• May 26 — The Short SC.1 experimental VTOL aircraft makes its first (tethered) vertical flight, in the United Kingdom. [1]

June 1958

  • June 9 — London Gatwick Airport opens after two years of extensive reconstruction. It is the first multimodal airport in the world, with direct rail connections from the main terminal to London and Brighton. [1]

  • June 26 — A Grumman TF-1 “Trader” of U.S. Navy Air Transport Squadron 21 (VR-21) carries a Westinghouse J34 jet engine from San Diego, California, on a 300-mile (483-km) flight to the anti-submarine warfare carrier USS Yorktown (CVS-10), then at sea in the Pacific Ocean. It is the first delivery of an aircraft engine via carrier onboard delivery. [1]

  • June 28 — The 22-year operational career of the Avro “Anson” comes to an end with a six-plane formation fly-past over their base by the Southern Communications Squadron at Bovington, Hampshire, in the United Kingdom. [1]

July 1958

  • July 3 — The “Telecopter,” a Bell Model 47 rented by television station KTLA in Los Angeles, California, and outfitted with a television camera, makes the world's first flight by a television news helicopter. Its inventor, John D. Silva, is aboard. When the television station reports that it is receiving no video, Silva exits the helicopter's cockpit to climb onto its landing skid while it hovers at 1,500 feet (457 m) so that he can investigate the microwave transmitter bolted to its side, where he discovers that a vacuum tube has failed due to vibration and hot weather. After Silva fixes the problem overnight, the Telecopter makes its first successful news flight the following day. [1]

  • July 15-16 — Aircraft from the United States Navy aircraft carrier USS Essex (CVA-9) cover United States Army and U.S. Marine Corps landings in Lebanon in Operation Blue Bat, the American intervention in the 1958 Lebanon crisis. Air support begins with a flight by 50 Essex jets over Beirut on July 15. [1]

  • July 29 — President Dwight D. Eisenhower signs the National Aeronautics and Space Act, disestablishing the National Advisory Committee on Aeronautics (NACA) and creating the National Aeronautics and Space Administration (NASA), both effective October 1, 1958. [1]

1958 August

  • August 9 — A Central African Airways Vickers “Viscount” crashes near Benina International Airport outside Benghazi, Libya, killing 36 of the 54 people on board. It is the deadliest aviation accident in Libyan history at the time. [1]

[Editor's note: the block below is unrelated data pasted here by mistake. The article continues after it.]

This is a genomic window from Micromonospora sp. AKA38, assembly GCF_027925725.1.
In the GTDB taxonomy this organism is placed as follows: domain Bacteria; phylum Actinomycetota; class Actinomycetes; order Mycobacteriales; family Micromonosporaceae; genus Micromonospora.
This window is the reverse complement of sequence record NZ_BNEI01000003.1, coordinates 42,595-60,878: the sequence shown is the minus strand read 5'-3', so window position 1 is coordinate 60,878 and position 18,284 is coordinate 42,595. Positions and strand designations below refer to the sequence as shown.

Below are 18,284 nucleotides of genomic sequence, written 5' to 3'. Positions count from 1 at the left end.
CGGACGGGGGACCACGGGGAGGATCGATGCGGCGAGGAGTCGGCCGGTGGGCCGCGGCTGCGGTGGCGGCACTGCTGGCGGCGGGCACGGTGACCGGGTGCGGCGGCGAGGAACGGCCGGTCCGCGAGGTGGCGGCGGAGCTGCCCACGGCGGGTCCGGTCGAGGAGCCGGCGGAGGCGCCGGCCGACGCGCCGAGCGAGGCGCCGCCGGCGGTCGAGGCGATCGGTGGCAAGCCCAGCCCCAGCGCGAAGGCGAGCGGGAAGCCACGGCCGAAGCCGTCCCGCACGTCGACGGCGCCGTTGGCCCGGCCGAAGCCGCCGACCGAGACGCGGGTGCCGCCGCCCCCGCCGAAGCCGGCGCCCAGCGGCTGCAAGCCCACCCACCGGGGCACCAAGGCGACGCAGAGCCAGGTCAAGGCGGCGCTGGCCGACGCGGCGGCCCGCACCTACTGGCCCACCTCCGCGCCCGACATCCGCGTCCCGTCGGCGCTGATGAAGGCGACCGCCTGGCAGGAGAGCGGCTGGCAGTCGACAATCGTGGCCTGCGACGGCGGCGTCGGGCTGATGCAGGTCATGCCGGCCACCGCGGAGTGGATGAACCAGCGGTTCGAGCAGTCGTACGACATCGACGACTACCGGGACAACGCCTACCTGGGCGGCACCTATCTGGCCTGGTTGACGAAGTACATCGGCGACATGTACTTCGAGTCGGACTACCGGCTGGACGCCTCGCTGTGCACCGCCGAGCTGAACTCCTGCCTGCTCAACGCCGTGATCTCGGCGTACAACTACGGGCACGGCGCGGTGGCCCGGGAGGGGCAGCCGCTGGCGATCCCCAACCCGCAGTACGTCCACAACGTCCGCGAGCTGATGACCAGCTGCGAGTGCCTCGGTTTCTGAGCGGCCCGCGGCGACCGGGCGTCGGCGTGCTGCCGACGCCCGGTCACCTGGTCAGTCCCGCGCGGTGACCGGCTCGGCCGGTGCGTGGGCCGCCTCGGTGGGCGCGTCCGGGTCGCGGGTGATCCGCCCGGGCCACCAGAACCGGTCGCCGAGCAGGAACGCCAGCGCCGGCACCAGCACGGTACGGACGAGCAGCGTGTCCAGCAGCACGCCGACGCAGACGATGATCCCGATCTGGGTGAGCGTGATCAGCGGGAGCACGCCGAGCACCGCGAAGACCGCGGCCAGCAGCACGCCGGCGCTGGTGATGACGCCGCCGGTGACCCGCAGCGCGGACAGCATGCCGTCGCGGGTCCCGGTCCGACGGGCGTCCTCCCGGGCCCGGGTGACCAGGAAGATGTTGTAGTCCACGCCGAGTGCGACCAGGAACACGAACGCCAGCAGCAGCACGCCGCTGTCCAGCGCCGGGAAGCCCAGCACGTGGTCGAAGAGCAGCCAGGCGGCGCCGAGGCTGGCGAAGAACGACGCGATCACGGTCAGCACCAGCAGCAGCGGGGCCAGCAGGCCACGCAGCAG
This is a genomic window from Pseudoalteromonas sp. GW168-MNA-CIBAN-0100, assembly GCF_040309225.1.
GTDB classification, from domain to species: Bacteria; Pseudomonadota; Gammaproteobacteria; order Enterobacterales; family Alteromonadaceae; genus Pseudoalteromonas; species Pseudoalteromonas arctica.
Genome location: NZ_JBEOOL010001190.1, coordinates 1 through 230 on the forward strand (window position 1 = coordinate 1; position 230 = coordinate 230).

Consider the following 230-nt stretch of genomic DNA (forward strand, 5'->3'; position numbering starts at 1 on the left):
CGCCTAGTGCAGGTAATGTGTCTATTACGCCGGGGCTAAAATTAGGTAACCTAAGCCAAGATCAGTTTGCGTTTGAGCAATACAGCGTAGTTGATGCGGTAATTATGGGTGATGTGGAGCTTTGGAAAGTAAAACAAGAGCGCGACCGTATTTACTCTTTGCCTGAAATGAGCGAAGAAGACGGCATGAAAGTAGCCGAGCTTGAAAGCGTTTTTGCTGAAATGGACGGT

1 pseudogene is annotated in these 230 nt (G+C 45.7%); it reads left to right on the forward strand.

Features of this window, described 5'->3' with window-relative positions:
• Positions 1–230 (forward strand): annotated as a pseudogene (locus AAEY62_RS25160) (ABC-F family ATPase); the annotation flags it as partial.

• August 14 — The KLM Lockheed “Super Constellation Hugo de Groot” (PH-LKM) crashes in the Atlantic Ocean 180 km (112 mi) west of Shannon Airport, Ireland, perhaps due to mechanical failure, killing all 99 on board. [1]

  • August 23 — The Second Taiwan Strait Crisis begins with People's Republic of China artillery shelling the Nationalist Chinese-held islands of Quemoy and Matsu. During the crisis, the U.S. Navy attack aircraft carriers USS Midway (CVA-41) and USS Lexington (CVA-16) patrol nearby, and Vought F8U “Crusader” fighters from them make 1,000-knot (1,150-mph; 1,852-km/hr) sweeps along the coast of China. [1]

  • August 23 — President Dwight D. Eisenhower signs the Federal Aviation Act of 1958, dissolving the Civil Aeronautics Administration and Civil Aeronautics Board and transferring all authority over aviation operations in the United States to the newly created Federal Aviation Agency (FAA, later renamed Federal Aviation Administration). [1]

September 1958

  • September 2 — An Independent Air Travel Vickers VC.1 “Viking” cargo aircraft carrying a cargo of two Bristol “Proteus” turboprop engines suffers engine trouble soon after takeoff from London Heathrow Airport. While attempting to reach Blackbushe Airport for an emergency landing, the “Viking” crashes into a row of houses in Southall, London, England, killing its entire crew of three and a mother and three children on the ground. [1]

  • September 6 — The U.S. Joint Chiefs of Staff recommend that U.S. Navy forces be given permission for more aggressive action the Second Taiwan Strait Crisis, including carrier air strikes against the territory of the People's Republic of China, but President Dwight D. Eisenhower rejects the idea. [1]

  • September 24 — During the Second Taiwan Strait Crisis, a dogfight breaks out between 32 Republic of China Air Force North American F-86F “Sabres” and over 100 People's Republic of China MiG aircraft. During the engagement, guided air-to-air missiles are employed in combat for the first time when the North American F-86 “Sabres” use AAM-N-7 “Sidewinder IA” … later known as AIM-9B “Sidewinder IA” … missiles to down several Mikoyan-Gurevich MiG-15 “Fagot” fighters and at least ten Mikoyan-Gurevich MiG-17 “Frescos”. [1]

  • September 30 — Britain's last flying boat is withdrawn from commercial service when Aquila Airways terminates its service on the Southampton-Funchal (Madeira) route. [1]

October 1958